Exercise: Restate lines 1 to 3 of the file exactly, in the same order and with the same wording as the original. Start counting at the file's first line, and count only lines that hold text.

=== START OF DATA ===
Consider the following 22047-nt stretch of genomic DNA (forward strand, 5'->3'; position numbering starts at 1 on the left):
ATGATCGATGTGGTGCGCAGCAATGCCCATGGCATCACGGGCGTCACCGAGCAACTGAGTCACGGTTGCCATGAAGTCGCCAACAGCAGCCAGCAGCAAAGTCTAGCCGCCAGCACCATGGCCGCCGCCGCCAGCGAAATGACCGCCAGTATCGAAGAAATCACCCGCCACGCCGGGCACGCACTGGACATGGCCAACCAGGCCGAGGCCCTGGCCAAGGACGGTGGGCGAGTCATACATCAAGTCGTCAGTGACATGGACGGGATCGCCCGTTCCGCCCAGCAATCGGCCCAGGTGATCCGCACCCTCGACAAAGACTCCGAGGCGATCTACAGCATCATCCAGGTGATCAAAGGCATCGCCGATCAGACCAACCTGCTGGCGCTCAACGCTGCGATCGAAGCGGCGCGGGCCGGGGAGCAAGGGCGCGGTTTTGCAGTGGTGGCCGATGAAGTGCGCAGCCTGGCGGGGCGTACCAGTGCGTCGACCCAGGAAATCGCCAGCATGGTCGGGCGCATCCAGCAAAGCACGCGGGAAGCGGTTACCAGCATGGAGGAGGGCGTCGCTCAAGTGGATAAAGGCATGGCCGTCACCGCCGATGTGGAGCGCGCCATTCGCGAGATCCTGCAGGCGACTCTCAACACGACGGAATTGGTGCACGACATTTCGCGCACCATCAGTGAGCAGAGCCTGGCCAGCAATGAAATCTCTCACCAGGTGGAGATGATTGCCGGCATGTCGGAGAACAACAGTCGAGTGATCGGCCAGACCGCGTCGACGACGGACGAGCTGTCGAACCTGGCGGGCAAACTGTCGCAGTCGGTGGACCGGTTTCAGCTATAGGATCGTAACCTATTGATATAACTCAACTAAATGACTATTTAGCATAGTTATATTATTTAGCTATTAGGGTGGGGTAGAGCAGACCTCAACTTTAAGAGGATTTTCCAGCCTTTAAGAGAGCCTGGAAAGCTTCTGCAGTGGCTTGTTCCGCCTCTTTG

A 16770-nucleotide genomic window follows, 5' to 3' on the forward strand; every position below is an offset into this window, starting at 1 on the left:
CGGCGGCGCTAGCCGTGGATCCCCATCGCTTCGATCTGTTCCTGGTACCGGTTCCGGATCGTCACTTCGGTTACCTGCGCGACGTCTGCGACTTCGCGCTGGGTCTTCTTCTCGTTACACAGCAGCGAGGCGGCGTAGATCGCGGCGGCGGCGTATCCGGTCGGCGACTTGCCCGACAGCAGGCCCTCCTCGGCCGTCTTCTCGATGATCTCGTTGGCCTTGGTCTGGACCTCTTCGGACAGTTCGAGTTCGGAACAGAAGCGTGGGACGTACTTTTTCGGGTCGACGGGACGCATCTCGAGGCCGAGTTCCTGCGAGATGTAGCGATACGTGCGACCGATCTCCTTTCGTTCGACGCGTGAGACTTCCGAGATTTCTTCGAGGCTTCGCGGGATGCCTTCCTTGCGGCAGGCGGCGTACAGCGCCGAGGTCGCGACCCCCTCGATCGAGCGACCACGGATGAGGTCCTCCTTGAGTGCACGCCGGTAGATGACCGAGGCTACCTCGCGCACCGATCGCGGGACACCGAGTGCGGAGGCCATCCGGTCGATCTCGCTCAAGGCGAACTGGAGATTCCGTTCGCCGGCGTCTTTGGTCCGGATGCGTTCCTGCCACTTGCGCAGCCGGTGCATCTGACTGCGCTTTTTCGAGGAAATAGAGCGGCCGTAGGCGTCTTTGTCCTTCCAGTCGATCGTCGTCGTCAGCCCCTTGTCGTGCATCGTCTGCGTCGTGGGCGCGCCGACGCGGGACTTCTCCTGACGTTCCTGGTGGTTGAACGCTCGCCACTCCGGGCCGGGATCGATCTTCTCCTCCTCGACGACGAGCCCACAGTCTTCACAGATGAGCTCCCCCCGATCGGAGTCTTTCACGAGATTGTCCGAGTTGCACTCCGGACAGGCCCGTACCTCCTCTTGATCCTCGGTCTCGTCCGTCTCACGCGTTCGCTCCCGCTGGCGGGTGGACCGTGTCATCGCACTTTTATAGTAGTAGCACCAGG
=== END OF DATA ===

Consider the following 22047-nt stretch of genomic DNA (forward strand, 5'->3'; position numbering starts at 1 on the left):
ATGATCGATGTGGTGCGCAGCAATGCCCATGGCATCACGGGCGTCACCGAGCAACTGAGTCACGGTTGCCATGAAGTCGCCAACAGCAGCCAGCAGCAAAGTCTAGCCGCCAGCACCATGGCCGCCGCCGCCAGCGAAATGACCGCCAGTATCGAAGAAATCACCCGCCACGCCGGGCACGCACTGGACATGGCCAACCAGGCCGAGGCCCTGGCCAAGGACGGTGGGCGAGTCATACATCAAGTCGTCAGTGACATGGACGGGATCGCCCGTTCCGCCCAGCAATCGGCCCAGGTGATCCGCACCCTCGACAAAGACTCCGAGGCGATCTACAGCATCATCCAGGTGATCAAAGGCATCGCCGATCAGACCAACCTGCTGGCGCTCAACGCTGCGATCGAAGCGGCGCGGGCCGGGGAGCAAGGGCGCGGTTTTGCAGTGGTGGCCGATGAAGTGCGCAGCCTGGCGGGGCGTACCAGTGCGTCGACCCAGGAAATCGCCAGCATGGTCGGGCGCATCCAGCAAAGCACGCGGGAAGCGGTTACCAGCATGGAGGAGGGCGTCGCTCAAGTGGATAAAGGCATGGCCGTCACCGCCGATGTGGAGCGCGCCATTCGCGAGATCCTGCAGGCGACTCTCAACACGACGGAATTGGTGCACGACATTTCGCGCACCATCAGTGAGCAGAGCCTGGCCAGCAATGAAATCTCTCACCAGGTGGAGATGATTGCCGGCATGTCGGAGAACAACAGTCGAGTGATCGGCCAGACCGCGTCGACGACGGACGAGCTGTCGAACCTGGCGGGCAAACTGTCGCAGTCGGTGGACCGGTTTCAGCTATAGGATCGTAACCTATTGATATAACTCAACTAAATGACTATTTAGCATAGTTATATTATTTAGCTATTAGGGTGGGGTAGAGCAGACCTCAACTTTAAGAGGATTTTCCAGCCTTTAAGAGAGCCTGGAAAGCTTCTGCAGTGGCTTGTTCCGCCTCTTTG

A 16770-nucleotide genomic window follows, 5' to 3' on the forward strand; every position below is an offset into this window, starting at 1 on the left: